BATON ROUGE, Louisiana — Gov. Bobby Jindal's top budget officials said Monday the state will reach the nearly $76 million in state general fund savings the administration promised to keep this year's $25 billion budget balanced.
The Jindal administration hired an outside consulting firm, New York-based Alvarez and Marsal, last year to recommend ideas to save the state money, improve government operations and generate new dollars for the budget.
Based on those recommendations, Jindal's budget architects assumed $75.7 million less in state general fund money would be spent this year across nearly a dozen agencies, and lawmakers built that into the budget.
The Senate Finance Committee sought an update Monday, asking for an agency-by-agency review of whether those savings were on track.
Ruth Johnson, overseeing the consulting contract for Jindal's Division of Administration, said agencies expect to exceed the savings included in the budget, by about $6 million.
"Overall, I can tell you that we are two-thirds of the way there. Five months into the fiscal year, we're at $50 million ... In the end, we expect to get around $81 million this year," Johnson told state senators.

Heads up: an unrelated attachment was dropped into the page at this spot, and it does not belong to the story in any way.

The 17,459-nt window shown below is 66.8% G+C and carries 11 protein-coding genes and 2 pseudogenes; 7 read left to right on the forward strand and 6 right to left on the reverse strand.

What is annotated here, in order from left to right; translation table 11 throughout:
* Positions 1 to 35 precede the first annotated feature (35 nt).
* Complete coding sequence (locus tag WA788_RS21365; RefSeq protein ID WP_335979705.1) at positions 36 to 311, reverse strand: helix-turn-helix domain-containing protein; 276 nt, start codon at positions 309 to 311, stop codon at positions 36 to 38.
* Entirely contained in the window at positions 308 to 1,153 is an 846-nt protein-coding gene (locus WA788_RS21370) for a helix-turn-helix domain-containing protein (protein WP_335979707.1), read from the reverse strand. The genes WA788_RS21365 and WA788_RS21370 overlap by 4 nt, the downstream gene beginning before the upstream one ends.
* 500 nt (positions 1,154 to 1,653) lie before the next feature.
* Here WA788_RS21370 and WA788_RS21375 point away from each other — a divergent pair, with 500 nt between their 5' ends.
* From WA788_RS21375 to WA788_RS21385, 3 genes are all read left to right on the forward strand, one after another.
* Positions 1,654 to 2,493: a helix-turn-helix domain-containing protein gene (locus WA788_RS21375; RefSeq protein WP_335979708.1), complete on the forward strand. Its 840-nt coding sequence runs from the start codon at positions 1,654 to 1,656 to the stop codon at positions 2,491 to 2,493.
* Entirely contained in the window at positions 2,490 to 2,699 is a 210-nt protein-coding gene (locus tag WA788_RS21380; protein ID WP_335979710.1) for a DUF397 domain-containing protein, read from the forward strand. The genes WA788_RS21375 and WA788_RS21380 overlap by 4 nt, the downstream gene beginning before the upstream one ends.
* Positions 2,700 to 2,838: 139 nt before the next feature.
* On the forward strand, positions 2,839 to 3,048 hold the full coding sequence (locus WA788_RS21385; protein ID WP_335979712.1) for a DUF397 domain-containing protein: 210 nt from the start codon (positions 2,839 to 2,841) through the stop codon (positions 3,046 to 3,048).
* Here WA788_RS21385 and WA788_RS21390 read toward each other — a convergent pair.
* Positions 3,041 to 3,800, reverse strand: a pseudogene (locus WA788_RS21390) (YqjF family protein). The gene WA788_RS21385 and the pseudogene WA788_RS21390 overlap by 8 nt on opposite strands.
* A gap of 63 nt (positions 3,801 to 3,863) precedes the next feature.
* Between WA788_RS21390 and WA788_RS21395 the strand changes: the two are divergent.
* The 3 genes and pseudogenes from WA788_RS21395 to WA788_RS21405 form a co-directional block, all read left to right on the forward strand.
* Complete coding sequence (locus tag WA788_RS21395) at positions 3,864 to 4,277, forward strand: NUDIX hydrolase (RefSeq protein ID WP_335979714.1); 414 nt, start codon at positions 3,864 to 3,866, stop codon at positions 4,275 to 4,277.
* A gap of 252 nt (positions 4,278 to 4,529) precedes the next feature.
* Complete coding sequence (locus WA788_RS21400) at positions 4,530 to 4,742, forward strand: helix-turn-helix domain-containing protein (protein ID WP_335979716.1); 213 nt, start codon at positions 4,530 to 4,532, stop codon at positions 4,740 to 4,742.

Cost-savings ideas included selling state property and shrinking leased space to reorganizing management structures across agencies. In some instances, department secretaries said they expect the initiatives to achieve even greater savings in later years after they have been fully put in place.
At least 389 toll-free numbers across agencies have been eliminated. Insurance coverage was lowered on state-owned ferries and barges. The state transportation department brought in $250,000 by selling advertising that is displayed on its motorist assistance trucks.
Rehabilitation and treatment programs for state prisoners were bolstered to help inmates get out of jail sooner and help keep them from returning, while more low-risk offenders now are allowed to self-report when on probation and parole.
The health department is rolling out new requirements for home health care aides to log their time through electronic timesheets rather than paper ones to cut down on overpayments. It also created a method for drawing down more federal dollars to pay 24-hour-care facilities for developmentally disabled people.
A federal funds office to coordinate state efforts to access more federal grants and tap into other available federal programs has been created.
When it began, the consulting contract — which has cost the state $7.1 million so far — generated complaints from lawmakers who said agencies should be able to find their own savings and questioned if the contract was a waste of money. Similar questions arose Monday, as senators asked why it took a consultant to discover some ideas that have been used.
After Johnson explained changes made to shrink lawyer costs for the Division of Administration, Sen. Fred Mills, R-Breaux Bridge, asked: "It took an outside consulting firm to tell y'all that?"
During his testimony, Thomas Bickham, undersecretary of the Department of Corrections, acknowledged Alvarez and Marsal "really acted as a third-party validator" of ongoing cost-cutting plans that already were being pursued by the department.
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